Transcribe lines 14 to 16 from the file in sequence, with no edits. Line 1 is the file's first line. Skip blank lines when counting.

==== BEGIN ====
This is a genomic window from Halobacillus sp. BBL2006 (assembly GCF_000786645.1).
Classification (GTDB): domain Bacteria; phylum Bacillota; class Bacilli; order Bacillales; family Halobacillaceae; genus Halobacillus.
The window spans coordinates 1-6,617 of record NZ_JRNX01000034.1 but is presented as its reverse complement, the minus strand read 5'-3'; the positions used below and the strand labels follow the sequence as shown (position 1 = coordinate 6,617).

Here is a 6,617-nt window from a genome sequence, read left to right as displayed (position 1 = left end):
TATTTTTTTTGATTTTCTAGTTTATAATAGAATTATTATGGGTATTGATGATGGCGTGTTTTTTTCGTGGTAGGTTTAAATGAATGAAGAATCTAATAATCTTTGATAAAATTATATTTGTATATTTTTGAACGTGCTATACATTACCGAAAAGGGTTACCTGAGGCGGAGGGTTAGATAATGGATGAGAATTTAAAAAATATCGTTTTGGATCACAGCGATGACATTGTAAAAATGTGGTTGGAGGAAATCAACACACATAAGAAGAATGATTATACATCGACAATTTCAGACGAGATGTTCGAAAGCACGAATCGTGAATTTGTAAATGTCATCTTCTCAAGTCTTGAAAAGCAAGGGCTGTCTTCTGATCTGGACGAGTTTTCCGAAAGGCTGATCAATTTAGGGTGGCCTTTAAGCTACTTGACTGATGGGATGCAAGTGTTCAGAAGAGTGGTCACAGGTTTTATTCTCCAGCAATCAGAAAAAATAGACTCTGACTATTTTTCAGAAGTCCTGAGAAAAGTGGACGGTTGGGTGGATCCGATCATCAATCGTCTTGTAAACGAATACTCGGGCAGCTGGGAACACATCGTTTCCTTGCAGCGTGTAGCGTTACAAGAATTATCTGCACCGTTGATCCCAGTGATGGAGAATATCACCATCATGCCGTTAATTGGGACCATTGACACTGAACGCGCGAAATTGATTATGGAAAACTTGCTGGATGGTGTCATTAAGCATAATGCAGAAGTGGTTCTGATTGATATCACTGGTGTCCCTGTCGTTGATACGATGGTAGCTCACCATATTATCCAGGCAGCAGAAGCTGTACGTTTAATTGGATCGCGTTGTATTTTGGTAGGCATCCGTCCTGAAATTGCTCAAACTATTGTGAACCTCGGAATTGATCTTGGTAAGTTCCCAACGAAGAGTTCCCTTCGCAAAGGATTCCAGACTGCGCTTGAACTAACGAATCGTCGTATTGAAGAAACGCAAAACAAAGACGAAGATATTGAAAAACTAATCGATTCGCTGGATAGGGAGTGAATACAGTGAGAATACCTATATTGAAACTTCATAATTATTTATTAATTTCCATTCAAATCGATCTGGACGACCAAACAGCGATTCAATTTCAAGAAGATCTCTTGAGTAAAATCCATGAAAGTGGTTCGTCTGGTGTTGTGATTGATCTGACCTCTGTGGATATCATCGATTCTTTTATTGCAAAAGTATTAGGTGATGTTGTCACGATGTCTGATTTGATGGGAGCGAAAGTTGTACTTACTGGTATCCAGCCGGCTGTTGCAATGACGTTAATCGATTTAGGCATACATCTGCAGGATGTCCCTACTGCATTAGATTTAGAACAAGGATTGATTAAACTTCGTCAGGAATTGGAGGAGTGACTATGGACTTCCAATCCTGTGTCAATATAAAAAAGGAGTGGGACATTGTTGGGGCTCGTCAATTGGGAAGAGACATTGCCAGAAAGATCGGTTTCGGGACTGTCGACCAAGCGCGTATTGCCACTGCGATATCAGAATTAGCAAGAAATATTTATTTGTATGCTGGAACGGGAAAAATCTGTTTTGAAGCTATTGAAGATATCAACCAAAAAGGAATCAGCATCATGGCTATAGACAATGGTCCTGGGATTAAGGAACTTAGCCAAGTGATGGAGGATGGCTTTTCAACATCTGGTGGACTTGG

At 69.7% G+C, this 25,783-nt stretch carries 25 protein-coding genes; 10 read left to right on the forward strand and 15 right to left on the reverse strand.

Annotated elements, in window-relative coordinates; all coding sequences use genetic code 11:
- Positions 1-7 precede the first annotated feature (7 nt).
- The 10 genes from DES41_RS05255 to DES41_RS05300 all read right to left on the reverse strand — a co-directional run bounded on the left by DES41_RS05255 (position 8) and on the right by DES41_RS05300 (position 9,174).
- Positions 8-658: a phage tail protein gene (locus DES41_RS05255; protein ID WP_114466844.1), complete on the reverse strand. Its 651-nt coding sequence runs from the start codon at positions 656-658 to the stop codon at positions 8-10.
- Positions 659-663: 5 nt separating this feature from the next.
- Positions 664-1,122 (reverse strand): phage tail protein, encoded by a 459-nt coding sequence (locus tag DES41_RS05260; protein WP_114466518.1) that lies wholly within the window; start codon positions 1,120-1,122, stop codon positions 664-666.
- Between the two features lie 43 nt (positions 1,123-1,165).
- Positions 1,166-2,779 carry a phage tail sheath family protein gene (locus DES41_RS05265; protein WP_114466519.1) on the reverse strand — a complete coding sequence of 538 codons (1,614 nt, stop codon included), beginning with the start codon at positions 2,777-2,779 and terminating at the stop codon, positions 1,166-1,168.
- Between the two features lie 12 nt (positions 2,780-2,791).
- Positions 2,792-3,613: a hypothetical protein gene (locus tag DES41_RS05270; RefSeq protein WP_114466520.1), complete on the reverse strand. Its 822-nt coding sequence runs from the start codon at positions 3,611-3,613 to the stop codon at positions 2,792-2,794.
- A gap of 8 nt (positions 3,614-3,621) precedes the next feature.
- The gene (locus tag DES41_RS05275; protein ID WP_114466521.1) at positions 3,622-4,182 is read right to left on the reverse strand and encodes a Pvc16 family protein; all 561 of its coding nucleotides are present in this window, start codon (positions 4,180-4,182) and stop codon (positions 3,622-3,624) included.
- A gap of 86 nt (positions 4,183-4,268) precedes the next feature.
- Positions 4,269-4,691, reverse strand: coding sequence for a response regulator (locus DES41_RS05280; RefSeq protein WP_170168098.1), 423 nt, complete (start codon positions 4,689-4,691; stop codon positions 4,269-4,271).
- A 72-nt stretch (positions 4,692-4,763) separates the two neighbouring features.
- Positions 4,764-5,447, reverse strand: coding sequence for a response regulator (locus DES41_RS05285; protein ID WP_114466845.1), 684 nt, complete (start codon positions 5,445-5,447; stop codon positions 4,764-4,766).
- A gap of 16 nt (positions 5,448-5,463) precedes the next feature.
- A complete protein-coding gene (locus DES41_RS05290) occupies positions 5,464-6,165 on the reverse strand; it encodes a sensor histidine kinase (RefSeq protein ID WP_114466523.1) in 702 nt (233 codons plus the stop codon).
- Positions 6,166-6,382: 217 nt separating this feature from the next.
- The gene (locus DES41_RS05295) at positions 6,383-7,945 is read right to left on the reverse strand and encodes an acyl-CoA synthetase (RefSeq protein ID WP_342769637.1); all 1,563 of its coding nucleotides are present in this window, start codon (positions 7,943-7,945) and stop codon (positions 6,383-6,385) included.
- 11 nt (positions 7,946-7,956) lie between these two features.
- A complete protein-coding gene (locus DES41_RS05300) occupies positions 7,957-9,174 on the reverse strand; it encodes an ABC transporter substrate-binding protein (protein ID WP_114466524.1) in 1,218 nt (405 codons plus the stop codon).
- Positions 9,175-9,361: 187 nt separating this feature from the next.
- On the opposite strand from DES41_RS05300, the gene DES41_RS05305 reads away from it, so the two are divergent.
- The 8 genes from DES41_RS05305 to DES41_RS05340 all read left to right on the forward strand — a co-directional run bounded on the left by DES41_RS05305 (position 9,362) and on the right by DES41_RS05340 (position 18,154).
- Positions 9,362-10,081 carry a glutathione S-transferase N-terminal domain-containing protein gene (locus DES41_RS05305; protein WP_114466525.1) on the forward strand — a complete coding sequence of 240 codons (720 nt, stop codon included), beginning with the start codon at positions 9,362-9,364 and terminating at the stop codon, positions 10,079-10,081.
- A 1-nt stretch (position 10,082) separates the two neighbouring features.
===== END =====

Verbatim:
- Positions 1,166-2,779 carry a phage tail sheath family protein gene (locus DES41_RS05265; protein WP_114466519.1) on the reverse strand — a complete coding sequence of 538 codons (1,614 nt, stop codon included), beginning with the start codon at positions 2,777-2,779 and terminating at the stop codon, positions 1,166-1,168.
- Between the two features lie 12 nt (positions 2,780-2,791).
- Positions 2,792-3,613: a hypothetical protein gene (locus tag DES41_RS05270; RefSeq protein WP_114466520.1), complete on the reverse strand. Its 822-nt coding sequence runs from the start codon at positions 3,611-3,613 to the stop codon at positions 2,792-2,794.